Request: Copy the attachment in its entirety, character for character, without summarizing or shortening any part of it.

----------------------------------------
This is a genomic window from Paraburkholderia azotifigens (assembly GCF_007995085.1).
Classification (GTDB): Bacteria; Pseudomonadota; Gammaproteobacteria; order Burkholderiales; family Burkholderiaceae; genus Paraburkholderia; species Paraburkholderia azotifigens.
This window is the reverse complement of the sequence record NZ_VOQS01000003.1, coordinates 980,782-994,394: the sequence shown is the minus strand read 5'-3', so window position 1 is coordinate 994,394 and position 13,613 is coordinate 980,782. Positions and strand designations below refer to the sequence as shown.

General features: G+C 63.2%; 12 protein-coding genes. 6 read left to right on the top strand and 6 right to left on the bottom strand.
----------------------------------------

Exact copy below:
This is a genomic window from Paraburkholderia azotifigens (assembly GCF_007995085.1).
Classification (GTDB): Bacteria; Pseudomonadota; Gammaproteobacteria; order Burkholderiales; family Burkholderiaceae; genus Paraburkholderia; species Paraburkholderia azotifigens.
This window is the reverse complement of the sequence record NZ_VOQS01000003.1, coordinates 980,782-994,394: the sequence shown is the minus strand read 5'-3', so window position 1 is coordinate 994,394 and position 13,613 is coordinate 980,782. Positions and strand designations below refer to the sequence as shown.

General features: G+C 63.2%; 12 protein-coding genes. 6 read left to right on the top strand and 6 right to left on the bottom strand.